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Discussion in 'Technique [BG]' started by fuzzy beard, Aug 13, 2012.
I found this to be very interesting!
And in my unskilled opionen i agree!
I learned that way ... and he said it during the video ... a metronome is like a drummer. It may help you stabilize or solidify what you just learned. But to be able to use a metronome you have to know the music first.
Jeff is a polarizing figure so this could be interesting... My internal timing seems to be pretty good (As with everything, I'm sure it could be better though) and I don't use a metronome. However, I do use a drum machine sometimes so it may be considered the same thing.
Didn't he just disprove himself in that anecdote about Gary Burton?
i'm not sure what comes next in the series ...but i always thought it was obvious that you have to struggle with something new for a bit to get the notes under your fingers before you put the metronome on ....
at least that's what i tell my students - once you have it in your hands put the click on and practice slow.....
actually ....for my students who are learning difficult stuff i suggest they play to the actual mp3 slowed down to a comfortable pace in WMP.
i wouldn't hazzard to argue with a talent like that but i can say metronome work has helped me emensely over the years with guitar/ bass.
to add from my own experience - i like to watch movies and practice bass when alone ....hate to waste an hour .5 that i could be plucking away ....but i notice if that's the only kind of practicing i do, and i don't keep on my right hand exercises with a 'nome, i get uneven.
I don't think he is doing himself any favors with the way he presents it. If he simply said "don't use a reference when learning the notes or something new", he wouldn't get so much flak. All the examples he gave, rock and latin players and the rest, they got good at playing in a group by playing with a reference beat whether it was a real drummer/band, a conductor, or a drum machine, not by playing in a vacuum all the time. The examples with the camera man or line dancers, they both have an external reference beat. A metronome is just an external reference.
The recommendations that I've seen and received to use a metronome are not to use it to try to develop perfect mechanical time, it is simply to get used to playing with a reference and to keep you from speeding up/slowing down or rushing/falling behind, which is how he said his buddy used a drum machine. I haven't seen too many people that recommend using it while you are still floundering with finding/learning the notes, which is the exact situation he used to show why a metronome is bad.
Unless you are performing solo, you need to be able to work with a reference, I don't see why it is so detrimental if the reference has perfect time. Granted you won't get the opportunity to speed up or slow down like you would with a real drummer, band, or conductor, the key is to be able to adjust to get back in synch if things should momentarily go awry. You shouldn't have to rely on the reference since there will always be times when you are solo or the reference so you should definitely get some time in with no reference beat.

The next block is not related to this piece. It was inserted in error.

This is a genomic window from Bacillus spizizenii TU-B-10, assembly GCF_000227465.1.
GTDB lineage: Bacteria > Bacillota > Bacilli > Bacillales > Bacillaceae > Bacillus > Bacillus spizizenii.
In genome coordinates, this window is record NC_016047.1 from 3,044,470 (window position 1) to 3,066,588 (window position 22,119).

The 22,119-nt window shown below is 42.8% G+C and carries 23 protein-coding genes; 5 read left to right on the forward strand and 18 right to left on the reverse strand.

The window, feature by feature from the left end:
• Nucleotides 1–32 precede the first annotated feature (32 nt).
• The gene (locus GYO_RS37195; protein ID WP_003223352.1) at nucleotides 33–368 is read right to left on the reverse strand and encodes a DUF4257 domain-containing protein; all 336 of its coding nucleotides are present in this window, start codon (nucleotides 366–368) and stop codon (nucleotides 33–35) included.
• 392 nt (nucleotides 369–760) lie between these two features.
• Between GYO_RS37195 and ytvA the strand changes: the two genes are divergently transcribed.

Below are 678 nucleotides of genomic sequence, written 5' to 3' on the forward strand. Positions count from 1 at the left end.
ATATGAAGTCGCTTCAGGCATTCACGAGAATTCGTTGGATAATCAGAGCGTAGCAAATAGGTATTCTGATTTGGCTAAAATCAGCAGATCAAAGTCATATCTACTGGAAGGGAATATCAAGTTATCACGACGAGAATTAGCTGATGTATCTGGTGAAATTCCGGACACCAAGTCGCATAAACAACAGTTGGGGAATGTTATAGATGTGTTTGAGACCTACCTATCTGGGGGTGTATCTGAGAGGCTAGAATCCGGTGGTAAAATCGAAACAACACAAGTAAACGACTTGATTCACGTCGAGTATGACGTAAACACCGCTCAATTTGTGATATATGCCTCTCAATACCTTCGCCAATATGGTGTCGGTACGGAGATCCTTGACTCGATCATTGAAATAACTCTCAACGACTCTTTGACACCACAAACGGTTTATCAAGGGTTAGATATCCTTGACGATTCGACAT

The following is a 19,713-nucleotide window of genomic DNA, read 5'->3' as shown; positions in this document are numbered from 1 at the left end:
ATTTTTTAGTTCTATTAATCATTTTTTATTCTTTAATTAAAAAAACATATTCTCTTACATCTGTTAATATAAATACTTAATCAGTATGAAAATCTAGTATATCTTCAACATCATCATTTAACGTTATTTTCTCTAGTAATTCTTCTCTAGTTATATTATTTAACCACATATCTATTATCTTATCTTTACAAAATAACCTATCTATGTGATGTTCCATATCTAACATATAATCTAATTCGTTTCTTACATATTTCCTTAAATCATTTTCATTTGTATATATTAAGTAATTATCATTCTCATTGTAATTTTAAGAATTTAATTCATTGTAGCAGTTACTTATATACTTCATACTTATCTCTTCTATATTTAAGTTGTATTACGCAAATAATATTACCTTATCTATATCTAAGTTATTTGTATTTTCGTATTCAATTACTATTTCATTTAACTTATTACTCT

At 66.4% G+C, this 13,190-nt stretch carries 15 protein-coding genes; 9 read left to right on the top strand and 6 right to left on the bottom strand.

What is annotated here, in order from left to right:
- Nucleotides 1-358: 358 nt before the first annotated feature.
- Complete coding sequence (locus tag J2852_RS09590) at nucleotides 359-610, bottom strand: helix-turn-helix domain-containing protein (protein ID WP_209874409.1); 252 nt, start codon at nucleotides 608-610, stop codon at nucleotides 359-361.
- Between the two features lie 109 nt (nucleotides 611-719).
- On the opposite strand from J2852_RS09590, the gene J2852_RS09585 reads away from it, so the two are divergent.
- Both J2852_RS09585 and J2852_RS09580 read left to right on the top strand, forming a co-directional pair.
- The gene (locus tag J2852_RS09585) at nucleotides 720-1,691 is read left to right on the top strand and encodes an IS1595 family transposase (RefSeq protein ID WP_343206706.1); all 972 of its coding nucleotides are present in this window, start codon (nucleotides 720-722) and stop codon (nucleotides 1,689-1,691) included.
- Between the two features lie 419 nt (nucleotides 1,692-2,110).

In my opinion: Overall, a bad video (because his arguments are very poor) trying to say something really good.
Nice video, and now we are getting somewhere with Jeff and his metronome problems. Jeff has in the past painted himself into a corner over this subject and it seemed like there would be no way out for him to back track on what he says. Jeff say "controversial" but the reality is he was being nieve in his understanding of how and why metronomes work. So it's a move forward to have him talk positive about them in a small way.
The problem with Jeff and metronomes is he looks for positive validation, but does not count un-seen validation.
So the South American example is true, but also false to use it to validate. All these players may have a timing, but it cannot be proved or validated how good it is, it can also not be proved or validated if they would have had better or worse timing from using a metronome.
The Rock 'n' Roll example is the same, and I have met plenty of famous stars that cannot play in time.
It is true you cannot learn in time as Jeff says, you have to learn it, then put it in time....everyone is the same no matter what we learn. From a speech to a song, to building project, to car maintainance, to playing it is all done in small stages then put together to form the finished result.
Jeff used to just say 'NO' about metronomes, now he is starting to talk about the right way and the wrong way, which is what he should have done from the start. He now sees a metronome as a tool, as a way to calibrate once we have learned. True a metronome does not give you good timing, it helps you understand timing. As Jeff says you cannot play what you do not know, but more over you cannot play in time what you do not understand....a metronome by being constant helps you to understand....a metronome calibrates your brain.